Significant challenge from the local community in relation to installation of the new bollards on Front Street, culminated in the presentation of a petition to Full Council in July 2023, by ‘What A Load Of Bollards’ Campaign Group titled “Get Front St bollards removed and re-design the scheme in line with what people asked for”. 

In response to this petition and acknowledging the strength of community feeling the council have engaged the original external consultants PWP Design and local urban designer, Urban Glow Heritage to work with the council acting as a critical friend to the design process and assist with looking at creative and longer-term ideas for Front Street.

This extensive engagement helped to articulate what people liked, and didn’t like about Front Street, and what they would like to see in the future – resulting in The Future of Acomb Front Street Study. 

The Project team have contacted the Acomb Neighbourhood Plan Group to gain insight from their early 2017/8 SWOT (Strengths, Weaknesses, Opportunities and Threats) analysis and understand their priorities moving forward.


Onsite Trials

At the commencement of phase 1 highway improvement works, the Regeneration team consulted both the Highways Team and the CYC Access Officer to identify potential areas of concern and scope for opportunity.

The council had commissioned the MIMA City Centre Accessible Seating Review as part of City Centre Action Plan.

Working with the CYC Access Officer, the Regeneration team were able to source bespoke accessible seating options to trial options which supported new MIMA accessible seating framework, and incorporated “Happy to Chat” initiative, which helps prevent social isolation.

During September and November 2023 two surveys was undertaken to ask residents and  stakeholders for their seating preference. Results of which have shaped council Accessible Seating Policy.

The Regeneration Team were also aware of the forthcoming Design Guide for City Centre Cycle Parking, with particular focus on new adapted / cargo bike provision. To test the new adapted racks, prior to full city centre roll out two racks were installed in Front Street, June 2023. Ongoing feedback has been obtained, again to inform city centre roll out.


Design Development

Throughout the development of phase 2 scope of work the Regeneration Team have consulted the CYC Access Officer on improving the Blue Badge car parking provision on Front Street and creating a more people friendly space within the precinct. This collaborative working has ensured phase 2 work to best align with councils Equality Duty and where necessary mitigation measures are applied.

The project team will continue to work with stakeholders and community groups to ensure the final detailed design provides compliance to council equalities and human right policy.


Research reports

·        MIMA City of York – Accessible Seating Review and inclusive Design Framework Jan 2024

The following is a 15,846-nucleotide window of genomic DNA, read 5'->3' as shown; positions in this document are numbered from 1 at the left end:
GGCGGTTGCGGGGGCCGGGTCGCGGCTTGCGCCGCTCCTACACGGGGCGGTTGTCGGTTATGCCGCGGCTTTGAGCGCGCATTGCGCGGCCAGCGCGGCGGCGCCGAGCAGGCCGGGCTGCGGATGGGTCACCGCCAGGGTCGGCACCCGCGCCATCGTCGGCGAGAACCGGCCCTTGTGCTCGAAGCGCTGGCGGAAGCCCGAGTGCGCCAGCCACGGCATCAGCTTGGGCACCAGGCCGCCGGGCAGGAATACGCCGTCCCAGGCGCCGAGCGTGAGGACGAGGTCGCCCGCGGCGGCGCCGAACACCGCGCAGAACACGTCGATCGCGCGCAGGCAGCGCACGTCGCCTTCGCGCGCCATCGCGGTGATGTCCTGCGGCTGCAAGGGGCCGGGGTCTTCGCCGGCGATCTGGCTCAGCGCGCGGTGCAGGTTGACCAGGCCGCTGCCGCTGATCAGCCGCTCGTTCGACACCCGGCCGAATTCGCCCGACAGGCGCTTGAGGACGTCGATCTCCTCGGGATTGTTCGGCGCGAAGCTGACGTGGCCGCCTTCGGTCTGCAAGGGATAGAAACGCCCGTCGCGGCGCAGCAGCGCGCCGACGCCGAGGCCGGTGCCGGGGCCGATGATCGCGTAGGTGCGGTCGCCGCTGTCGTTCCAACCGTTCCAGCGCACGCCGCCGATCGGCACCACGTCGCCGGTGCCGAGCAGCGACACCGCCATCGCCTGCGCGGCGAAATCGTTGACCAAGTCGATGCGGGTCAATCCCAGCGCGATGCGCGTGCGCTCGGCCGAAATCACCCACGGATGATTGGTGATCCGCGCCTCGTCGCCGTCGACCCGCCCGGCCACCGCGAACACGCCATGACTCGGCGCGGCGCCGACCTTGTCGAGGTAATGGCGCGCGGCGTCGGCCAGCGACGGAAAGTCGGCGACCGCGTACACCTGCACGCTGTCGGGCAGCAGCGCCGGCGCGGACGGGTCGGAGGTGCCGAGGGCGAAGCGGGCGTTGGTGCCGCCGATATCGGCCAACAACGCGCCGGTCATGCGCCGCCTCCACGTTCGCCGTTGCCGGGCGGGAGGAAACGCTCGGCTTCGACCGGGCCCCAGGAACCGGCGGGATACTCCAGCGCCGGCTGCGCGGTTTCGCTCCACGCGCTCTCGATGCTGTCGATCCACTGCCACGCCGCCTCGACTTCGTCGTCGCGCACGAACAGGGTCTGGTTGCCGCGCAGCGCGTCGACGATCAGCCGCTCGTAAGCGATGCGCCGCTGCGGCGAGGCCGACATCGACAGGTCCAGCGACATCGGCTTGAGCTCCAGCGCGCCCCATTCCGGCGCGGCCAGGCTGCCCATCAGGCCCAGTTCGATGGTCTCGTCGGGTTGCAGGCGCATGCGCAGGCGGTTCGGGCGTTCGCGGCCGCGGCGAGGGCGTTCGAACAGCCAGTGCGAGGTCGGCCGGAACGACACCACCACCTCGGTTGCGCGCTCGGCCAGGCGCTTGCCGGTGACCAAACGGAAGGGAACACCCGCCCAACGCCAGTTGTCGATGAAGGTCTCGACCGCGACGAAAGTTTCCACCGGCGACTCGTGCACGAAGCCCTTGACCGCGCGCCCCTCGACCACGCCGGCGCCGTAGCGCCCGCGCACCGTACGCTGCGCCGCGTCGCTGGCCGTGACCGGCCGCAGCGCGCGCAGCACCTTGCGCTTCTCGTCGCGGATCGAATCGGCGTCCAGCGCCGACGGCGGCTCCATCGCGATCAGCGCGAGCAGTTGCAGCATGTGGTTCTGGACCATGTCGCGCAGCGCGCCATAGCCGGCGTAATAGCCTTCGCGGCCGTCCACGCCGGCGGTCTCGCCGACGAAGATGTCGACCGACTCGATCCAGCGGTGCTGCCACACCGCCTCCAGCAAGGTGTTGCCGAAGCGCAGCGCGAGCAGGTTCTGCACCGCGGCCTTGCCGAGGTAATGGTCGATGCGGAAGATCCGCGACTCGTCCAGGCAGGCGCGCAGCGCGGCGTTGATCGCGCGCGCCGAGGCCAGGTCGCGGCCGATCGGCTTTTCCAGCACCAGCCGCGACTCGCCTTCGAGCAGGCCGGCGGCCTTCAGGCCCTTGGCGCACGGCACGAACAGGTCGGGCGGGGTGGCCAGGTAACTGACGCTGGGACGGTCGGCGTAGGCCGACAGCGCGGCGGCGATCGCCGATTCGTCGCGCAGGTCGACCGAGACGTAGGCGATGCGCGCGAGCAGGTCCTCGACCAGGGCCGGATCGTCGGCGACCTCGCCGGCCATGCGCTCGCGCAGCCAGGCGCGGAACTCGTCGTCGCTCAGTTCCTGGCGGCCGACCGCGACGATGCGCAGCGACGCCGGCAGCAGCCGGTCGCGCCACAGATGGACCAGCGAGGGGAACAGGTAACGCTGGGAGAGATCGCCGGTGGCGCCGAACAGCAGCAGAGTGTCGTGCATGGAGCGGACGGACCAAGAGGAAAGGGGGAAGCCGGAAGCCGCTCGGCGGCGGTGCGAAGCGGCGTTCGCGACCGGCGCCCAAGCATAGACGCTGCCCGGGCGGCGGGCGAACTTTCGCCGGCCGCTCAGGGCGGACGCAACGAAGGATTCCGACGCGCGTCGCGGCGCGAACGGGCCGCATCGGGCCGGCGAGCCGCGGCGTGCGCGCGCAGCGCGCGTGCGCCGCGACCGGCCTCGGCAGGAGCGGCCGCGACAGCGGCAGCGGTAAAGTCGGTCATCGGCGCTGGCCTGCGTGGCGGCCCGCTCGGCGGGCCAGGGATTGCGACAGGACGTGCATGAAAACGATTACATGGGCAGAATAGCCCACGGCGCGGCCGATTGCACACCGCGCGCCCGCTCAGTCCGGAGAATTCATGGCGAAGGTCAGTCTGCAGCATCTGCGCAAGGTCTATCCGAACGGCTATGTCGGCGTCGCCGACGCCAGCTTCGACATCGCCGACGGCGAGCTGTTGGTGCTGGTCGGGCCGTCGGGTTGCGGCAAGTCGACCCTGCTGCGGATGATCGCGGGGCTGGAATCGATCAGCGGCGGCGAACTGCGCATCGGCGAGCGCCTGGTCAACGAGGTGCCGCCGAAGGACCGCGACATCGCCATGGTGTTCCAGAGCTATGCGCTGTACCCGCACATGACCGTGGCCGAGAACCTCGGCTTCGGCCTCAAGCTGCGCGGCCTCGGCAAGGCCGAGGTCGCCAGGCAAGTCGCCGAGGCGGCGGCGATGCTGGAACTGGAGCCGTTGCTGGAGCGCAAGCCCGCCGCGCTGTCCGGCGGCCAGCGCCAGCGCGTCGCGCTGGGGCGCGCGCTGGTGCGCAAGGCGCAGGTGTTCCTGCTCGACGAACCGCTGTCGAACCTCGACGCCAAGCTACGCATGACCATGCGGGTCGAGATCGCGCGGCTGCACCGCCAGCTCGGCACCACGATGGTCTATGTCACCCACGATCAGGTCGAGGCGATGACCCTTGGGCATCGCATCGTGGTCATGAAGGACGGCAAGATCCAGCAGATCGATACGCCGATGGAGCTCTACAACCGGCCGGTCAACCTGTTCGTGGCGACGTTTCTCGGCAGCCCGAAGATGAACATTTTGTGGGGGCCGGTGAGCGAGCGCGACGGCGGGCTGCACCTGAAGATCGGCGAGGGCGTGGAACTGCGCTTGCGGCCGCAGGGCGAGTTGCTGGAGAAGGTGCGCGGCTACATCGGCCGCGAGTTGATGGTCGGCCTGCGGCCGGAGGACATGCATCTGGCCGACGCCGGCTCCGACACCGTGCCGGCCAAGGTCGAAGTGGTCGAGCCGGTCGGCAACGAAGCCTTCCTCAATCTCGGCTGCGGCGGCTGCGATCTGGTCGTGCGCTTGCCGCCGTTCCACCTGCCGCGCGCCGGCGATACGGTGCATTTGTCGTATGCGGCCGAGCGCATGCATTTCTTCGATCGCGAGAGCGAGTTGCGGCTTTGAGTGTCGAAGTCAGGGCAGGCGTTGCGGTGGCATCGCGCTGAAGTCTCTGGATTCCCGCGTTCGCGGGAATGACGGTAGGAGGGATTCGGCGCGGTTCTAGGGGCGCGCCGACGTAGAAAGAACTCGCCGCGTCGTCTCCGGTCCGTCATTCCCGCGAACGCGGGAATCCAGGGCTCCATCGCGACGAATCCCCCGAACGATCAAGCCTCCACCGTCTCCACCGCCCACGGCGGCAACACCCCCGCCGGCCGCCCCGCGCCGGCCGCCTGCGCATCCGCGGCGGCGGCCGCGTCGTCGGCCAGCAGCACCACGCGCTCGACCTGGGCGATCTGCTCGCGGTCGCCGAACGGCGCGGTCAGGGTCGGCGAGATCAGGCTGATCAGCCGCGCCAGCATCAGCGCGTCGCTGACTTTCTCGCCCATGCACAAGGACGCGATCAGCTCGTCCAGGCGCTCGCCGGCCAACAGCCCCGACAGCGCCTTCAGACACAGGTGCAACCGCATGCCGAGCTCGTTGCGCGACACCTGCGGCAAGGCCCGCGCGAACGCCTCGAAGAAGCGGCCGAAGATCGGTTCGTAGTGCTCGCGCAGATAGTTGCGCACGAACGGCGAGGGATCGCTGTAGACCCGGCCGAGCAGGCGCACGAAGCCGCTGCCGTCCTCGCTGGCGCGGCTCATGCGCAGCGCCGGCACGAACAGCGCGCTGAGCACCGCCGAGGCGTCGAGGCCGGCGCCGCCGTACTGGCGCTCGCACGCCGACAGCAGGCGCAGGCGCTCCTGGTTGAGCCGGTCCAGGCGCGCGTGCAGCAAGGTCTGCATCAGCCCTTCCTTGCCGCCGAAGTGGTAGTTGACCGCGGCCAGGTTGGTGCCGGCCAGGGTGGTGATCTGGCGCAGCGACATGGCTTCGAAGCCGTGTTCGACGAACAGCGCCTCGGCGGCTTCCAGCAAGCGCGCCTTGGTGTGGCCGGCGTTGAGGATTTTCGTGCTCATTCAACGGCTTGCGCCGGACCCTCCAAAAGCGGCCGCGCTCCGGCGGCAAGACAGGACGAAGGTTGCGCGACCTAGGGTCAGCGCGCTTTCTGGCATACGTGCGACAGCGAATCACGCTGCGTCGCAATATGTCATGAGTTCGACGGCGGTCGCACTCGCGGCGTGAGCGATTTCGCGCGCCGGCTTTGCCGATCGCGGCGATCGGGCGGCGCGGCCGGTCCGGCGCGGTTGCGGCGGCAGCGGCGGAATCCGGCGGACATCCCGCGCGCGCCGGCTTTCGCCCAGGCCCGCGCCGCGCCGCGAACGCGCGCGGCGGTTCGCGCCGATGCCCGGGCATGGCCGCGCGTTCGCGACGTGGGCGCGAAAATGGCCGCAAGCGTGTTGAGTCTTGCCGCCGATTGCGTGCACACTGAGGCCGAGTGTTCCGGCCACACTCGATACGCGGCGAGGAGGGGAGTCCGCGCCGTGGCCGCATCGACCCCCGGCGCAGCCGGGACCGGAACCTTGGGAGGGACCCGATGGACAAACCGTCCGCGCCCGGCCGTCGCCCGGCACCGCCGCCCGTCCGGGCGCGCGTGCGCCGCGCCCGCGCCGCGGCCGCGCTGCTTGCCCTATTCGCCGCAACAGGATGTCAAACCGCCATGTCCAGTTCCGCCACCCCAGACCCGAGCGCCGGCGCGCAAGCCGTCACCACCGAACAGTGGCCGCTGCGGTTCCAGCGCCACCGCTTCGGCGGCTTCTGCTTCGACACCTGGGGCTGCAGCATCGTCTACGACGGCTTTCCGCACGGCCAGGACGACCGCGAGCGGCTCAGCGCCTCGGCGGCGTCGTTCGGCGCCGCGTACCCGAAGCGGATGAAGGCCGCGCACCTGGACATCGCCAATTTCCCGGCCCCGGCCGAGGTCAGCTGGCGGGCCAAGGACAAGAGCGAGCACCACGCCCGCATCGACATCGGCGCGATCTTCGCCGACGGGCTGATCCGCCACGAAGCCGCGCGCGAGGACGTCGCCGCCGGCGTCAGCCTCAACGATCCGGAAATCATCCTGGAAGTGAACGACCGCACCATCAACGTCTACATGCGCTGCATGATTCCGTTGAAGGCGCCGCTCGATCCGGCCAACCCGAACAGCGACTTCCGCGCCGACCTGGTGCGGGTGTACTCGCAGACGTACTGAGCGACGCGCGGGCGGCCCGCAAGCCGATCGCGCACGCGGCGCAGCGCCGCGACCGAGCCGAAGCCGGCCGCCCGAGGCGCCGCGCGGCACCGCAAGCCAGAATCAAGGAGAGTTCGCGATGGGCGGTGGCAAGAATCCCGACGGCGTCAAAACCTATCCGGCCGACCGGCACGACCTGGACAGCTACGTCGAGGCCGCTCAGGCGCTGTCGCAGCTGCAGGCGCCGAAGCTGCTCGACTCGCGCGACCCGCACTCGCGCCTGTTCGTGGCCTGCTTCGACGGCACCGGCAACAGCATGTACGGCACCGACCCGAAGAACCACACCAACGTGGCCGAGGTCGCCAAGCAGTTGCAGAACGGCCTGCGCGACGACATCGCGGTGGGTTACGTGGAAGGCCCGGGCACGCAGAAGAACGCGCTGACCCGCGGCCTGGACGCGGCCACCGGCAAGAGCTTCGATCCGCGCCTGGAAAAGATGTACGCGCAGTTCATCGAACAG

·        City of York Council Design Guidance for City Centre Parking, May2023

·        Future of Acomb Front Street Study 2021


Future engagement strategy

·        On the 20th February 2024 Executive Member for Transport will be asked to approve the following engagement plan, which will ask residents, visitors and businesses/ traders to test costed options for phase 2. (see Annex C).

·        The EIA is a living document and will be reviewed throughout project duration.





Step 3 – Gaps in data and knowledge


What are the main gaps in information and understanding of the impact of your proposal?  Please indicate how any gaps will be dealt with.

Please indicate how any gaps will be dealt with.


Gaps in data or knowledge

Action to deal with this


Extent of opposing view with the community on long term aspiration to pedestrian the precinct area or adopt “privately maintained area.”

Commission feasibility study on options for vehicle use of the carriageway, to understand cost v expectation


Community support for proposed phase 2 work

Multiple engagement sessions at various days and times to ensure sufficient opportunity for comment/ feedback, prior to any final/ detailed design


Policy changes – shared space DfT memorandum

Keep under review

Step 4 – Analysing the impacts or effects.


Please consider what the evidence tells you about the likely impact (positive negative) on people sharing a protected characteristic, i.e. how significant could the impacts be if we did not make any adjustments?

Below we have listed the 9 protected Characteristics recognised under the Equality Act.

·        Enter here any evidence you already have and what you have learned from you consultation with stakeholders.

·        Remember the duty is also positive – so please identify where the proposal offers opportunities to promote equality and/or foster good relations.

Use the following guidance to inform your responses:


·        Where you think the proposal could have a POSITIVE impact on any of the equality groups like promoting equality and equal opportunities or improving relations within equality groups

·        Where you think the proposal could have a NEGATIVE impact on any of the equality groups, i.e. it could disadvantage them